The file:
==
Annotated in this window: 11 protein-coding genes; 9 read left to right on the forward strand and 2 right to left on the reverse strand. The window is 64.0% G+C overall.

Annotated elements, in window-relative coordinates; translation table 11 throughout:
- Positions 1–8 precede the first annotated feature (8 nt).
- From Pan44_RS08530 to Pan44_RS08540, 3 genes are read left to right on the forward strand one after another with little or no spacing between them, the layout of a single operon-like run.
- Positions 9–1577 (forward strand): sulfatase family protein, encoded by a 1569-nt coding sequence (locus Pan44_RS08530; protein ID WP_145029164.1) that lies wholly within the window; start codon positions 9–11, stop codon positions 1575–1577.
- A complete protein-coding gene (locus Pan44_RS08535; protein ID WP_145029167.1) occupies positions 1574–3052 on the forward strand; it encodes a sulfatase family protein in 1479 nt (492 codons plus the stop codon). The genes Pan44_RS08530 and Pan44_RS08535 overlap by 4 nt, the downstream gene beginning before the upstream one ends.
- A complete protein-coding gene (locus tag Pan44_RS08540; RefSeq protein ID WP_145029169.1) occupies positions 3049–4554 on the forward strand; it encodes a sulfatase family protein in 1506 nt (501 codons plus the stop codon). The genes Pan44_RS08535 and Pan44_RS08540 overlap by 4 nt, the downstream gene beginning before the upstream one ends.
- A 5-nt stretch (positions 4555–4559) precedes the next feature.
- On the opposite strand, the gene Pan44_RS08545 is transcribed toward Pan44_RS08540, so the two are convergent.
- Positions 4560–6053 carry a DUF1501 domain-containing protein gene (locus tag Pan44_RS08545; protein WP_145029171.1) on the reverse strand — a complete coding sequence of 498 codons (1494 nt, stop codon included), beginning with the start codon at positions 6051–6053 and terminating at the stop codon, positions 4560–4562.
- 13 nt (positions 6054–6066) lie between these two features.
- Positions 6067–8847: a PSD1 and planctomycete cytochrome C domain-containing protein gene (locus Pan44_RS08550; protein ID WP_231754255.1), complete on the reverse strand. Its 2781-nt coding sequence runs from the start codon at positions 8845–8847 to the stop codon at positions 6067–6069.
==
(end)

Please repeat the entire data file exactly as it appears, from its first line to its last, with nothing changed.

Annotated in this window: 11 protein-coding genes; 9 read left to right on the forward strand and 2 right to left on the reverse strand. The window is 64.0% G+C overall.

Annotated elements, in window-relative coordinates; translation table 11 throughout:
- Positions 1–8 precede the first annotated feature (8 nt).
- From Pan44_RS08530 to Pan44_RS08540, 3 genes are read left to right on the forward strand one after another with little or no spacing between them, the layout of a single operon-like run.
- Positions 9–1577 (forward strand): sulfatase family protein, encoded by a 1569-nt coding sequence (locus Pan44_RS08530; protein ID WP_145029164.1) that lies wholly within the window; start codon positions 9–11, stop codon positions 1575–1577.
- A complete protein-coding gene (locus Pan44_RS08535; protein ID WP_145029167.1) occupies positions 1574–3052 on the forward strand; it encodes a sulfatase family protein in 1479 nt (492 codons plus the stop codon). The genes Pan44_RS08530 and Pan44_RS08535 overlap by 4 nt, the downstream gene beginning before the upstream one ends.
- A complete protein-coding gene (locus tag Pan44_RS08540; RefSeq protein ID WP_145029169.1) occupies positions 3049–4554 on the forward strand; it encodes a sulfatase family protein in 1506 nt (501 codons plus the stop codon). The genes Pan44_RS08535 and Pan44_RS08540 overlap by 4 nt, the downstream gene beginning before the upstream one ends.
- A 5-nt stretch (positions 4555–4559) precedes the next feature.
- On the opposite strand, the gene Pan44_RS08545 is transcribed toward Pan44_RS08540, so the two are convergent.
- Positions 4560–6053 carry a DUF1501 domain-containing protein gene (locus tag Pan44_RS08545; protein WP_145029171.1) on the reverse strand — a complete coding sequence of 498 codons (1494 nt, stop codon included), beginning with the start codon at positions 6051–6053 and terminating at the stop codon, positions 4560–4562.
- 13 nt (positions 6054–6066) lie between these two features.
- Positions 6067–8847: a PSD1 and planctomycete cytochrome C domain-containing protein gene (locus Pan44_RS08550; protein ID WP_231754255.1), complete on the reverse strand. Its 2781-nt coding sequence runs from the start codon at positions 8845–8847 to the stop codon at positions 6067–6069.